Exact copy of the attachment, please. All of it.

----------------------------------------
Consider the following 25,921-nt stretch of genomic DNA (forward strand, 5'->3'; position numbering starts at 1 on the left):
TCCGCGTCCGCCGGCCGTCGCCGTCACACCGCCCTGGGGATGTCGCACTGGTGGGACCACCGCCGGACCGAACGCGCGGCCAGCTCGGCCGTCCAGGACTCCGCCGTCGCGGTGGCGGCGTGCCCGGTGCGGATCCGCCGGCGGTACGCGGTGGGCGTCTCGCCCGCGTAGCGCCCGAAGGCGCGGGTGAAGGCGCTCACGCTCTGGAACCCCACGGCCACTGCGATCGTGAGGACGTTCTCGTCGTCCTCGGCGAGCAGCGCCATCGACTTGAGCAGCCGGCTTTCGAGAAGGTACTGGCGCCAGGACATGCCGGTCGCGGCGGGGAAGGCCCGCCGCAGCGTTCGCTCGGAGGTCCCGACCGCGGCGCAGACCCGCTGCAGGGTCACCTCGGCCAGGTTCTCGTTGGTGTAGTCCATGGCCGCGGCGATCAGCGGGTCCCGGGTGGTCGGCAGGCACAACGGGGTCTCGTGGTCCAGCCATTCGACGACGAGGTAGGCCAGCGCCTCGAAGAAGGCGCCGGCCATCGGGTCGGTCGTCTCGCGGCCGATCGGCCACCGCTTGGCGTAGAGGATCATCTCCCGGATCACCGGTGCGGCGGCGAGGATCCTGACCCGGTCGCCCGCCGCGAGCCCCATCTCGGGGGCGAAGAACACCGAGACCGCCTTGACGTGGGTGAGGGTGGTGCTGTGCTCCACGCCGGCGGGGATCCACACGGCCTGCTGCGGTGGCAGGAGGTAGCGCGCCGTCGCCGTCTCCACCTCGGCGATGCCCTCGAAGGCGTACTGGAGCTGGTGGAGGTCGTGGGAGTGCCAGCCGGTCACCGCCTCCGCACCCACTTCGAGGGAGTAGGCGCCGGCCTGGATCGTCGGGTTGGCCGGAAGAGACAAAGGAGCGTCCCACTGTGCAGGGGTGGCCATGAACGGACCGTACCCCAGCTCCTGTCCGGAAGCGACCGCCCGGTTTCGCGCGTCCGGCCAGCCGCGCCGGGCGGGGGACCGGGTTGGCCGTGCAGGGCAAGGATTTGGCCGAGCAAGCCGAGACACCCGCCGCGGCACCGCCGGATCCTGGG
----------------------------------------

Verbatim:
Consider the following 25,921-nt stretch of genomic DNA (forward strand, 5'->3'; position numbering starts at 1 on the left):
TCCGCGTCCGCCGGCCGTCGCCGTCACACCGCCCTGGGGATGTCGCACTGGTGGGACCACCGCCGGACCGAACGCGCGGCCAGCTCGGCCGTCCAGGACTCCGCCGTCGCGGTGGCGGCGTGCCCGGTGCGGATCCGCCGGCGGTACGCGGTGGGCGTCTCGCCCGCGTAGCGCCCGAAGGCGCGGGTGAAGGCGCTCACGCTCTGGAACCCCACGGCCACTGCGATCGTGAGGACGTTCTCGTCGTCCTCGGCGAGCAGCGCCATCGACTTGAGCAGCCGGCTTTCGAGAAGGTACTGGCGCCAGGACATGCCGGTCGCGGCGGGGAAGGCCCGCCGCAGCGTTCGCTCGGAGGTCCCGACCGCGGCGCAGACCCGCTGCAGGGTCACCTCGGCCAGGTTCTCGTTGGTGTAGTCCATGGCCGCGGCGATCAGCGGGTCCCGGGTGGTCGGCAGGCACAACGGGGTCTCGTGGTCCAGCCATTCGACGACGAGGTAGGCCAGCGCCTCGAAGAAGGCGCCGGCCATCGGGTCGGTCGTCTCGCGGCCGATCGGCCACCGCTTGGCGTAGAGGATCATCTCCCGGATCACCGGTGCGGCGGCGAGGATCCTGACCCGGTCGCCCGCCGCGAGCCCCATCTCGGGGGCGAAGAACACCGAGACCGCCTTGACGTGGGTGAGGGTGGTGCTGTGCTCCACGCCGGCGGGGATCCACACGGCCTGCTGCGGTGGCAGGAGGTAGCGCGCCGTCGCCGTCTCCACCTCGGCGATGCCCTCGAAGGCGTACTGGAGCTGGTGGAGGTCGTGGGAGTGCCAGCCGGTCACCGCCTCCGCACCCACTTCGAGGGAGTAGGCGCCGGCCTGGATCGTCGGGTTGGCCGGAAGAGACAAAGGAGCGTCCCACTGTGCAGGGGTGGCCATGAACGGACCGTACCCCAGCTCCTGTCCGGAAGCGACCGCCCGGTTTCGCGCGTCCGGCCAGCCGCGCCGGGCGGGGGACCGGGTTGGCCGTGCAGGGCAAGGATTTGGCCGAGCAAGCCGAGACACCCGCCGCGGCACCGCCGGATCCTGGG